Public philanthropy is on the rise

The majority of the public donations are made in small increments with the median donation standing at some NIS 250, according to the report.

By LIDAR GRAVE-LAZI
September 12, 2014 02:13
2 minute read.
Stef Wertheimer

Israeli billionaire industrialist Stef Wertheimer.. (photo credit: REUTERS)

 
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Only 11.4 percent of the income of nonprofit organizations is received from the public, according to data presented at the Israel National Nonprofit Conference that took place in Tel Aviv this week.

The report was complied by the Central Bureau of Statistics, and examined some 390 nonprofit organizations with income exceeding NIS 500,000.

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The majority of the public donations are made in small increments with the median donation standing at some NIS 250, according to the report.

The data further indicated that income for the third sector comes primarily from government funding totaling some 50.3%, an additional 34% of funding comes from assets and interest, and the rest from other sources.

Despite this seemingly low figure, the conference revealed that the number of public donations in Israel has been on the rise as more and more individuals and households contribute to charities.

“Since the social protests, we have seen an intensification of the third sector, stemming from the understanding of the Israeli public that in order to make a difference they have to mobilize, get to work, and roll up their sleeves,” said Yonatan Ben-Dor, CEO of Israel Gives, the leading website for charitable giving in the country and the initiator of the conference.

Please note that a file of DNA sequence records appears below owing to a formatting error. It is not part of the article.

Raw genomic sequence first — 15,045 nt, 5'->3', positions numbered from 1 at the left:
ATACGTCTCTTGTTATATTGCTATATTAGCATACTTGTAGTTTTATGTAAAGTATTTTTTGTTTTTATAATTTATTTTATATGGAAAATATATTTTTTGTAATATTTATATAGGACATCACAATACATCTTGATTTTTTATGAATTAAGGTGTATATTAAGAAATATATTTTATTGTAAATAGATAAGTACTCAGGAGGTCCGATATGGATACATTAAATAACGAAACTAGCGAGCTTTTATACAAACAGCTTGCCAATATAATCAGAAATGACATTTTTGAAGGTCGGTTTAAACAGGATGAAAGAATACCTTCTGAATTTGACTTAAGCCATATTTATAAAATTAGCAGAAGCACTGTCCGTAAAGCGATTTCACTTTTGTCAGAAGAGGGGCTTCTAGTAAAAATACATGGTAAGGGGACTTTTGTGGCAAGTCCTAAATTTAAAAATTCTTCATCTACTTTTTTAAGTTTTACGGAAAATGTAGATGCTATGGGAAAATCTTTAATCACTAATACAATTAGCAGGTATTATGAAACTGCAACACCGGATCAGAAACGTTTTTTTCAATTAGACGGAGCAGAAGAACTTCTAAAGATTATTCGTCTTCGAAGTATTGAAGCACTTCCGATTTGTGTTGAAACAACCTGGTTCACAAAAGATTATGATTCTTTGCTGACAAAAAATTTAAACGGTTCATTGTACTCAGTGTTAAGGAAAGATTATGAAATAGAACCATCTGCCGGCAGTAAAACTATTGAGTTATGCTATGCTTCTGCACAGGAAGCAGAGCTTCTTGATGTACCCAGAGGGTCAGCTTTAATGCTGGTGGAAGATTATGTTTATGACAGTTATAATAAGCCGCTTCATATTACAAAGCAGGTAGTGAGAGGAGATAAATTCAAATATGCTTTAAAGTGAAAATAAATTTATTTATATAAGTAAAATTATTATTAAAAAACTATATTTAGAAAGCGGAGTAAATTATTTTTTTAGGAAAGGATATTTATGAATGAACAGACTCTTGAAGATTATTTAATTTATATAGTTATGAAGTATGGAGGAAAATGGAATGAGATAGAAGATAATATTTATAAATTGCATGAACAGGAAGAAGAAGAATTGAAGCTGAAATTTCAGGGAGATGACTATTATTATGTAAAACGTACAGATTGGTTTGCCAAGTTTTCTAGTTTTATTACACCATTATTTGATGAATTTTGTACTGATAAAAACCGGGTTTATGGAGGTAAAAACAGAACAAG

There has been a constant increase in donations from households to nonprofit organizations in recent years, a move, Ben-Dor said, that really will “help to make a difference in Israel.”



The report revealed that as of 2011, NIS 5.7 billion in charitable donations were made by Israelis, while NIS 8b. was received from abroad.

Maya Lapid Edut, director of Committed to Give, an initiative working toward the encouragement of significant private philanthropy, explained that there is a feeling of a lack of active and involved donors in Israel.

“A report from 2011 showed that in Israel there are some 10,000 families with available capital of at least a million dollars, but only a thousand of them contribute NIS 100,000 or more a year,” she said.

Regardless, the past few years have seen an increase in charity and a growth of some 21% in Israeli philanthropy as donors are becoming strategic partners in Israeli society, she added.

“They [the donors] are more involved and social change is increasingly important for them, more than before,” she said.

The Israel National Nonprofit Conference focused on the “Present and Future of Philanthropy in Israel” and was attended by leading philanthropists, businesses, and third sector organizations from Israel and abroad.

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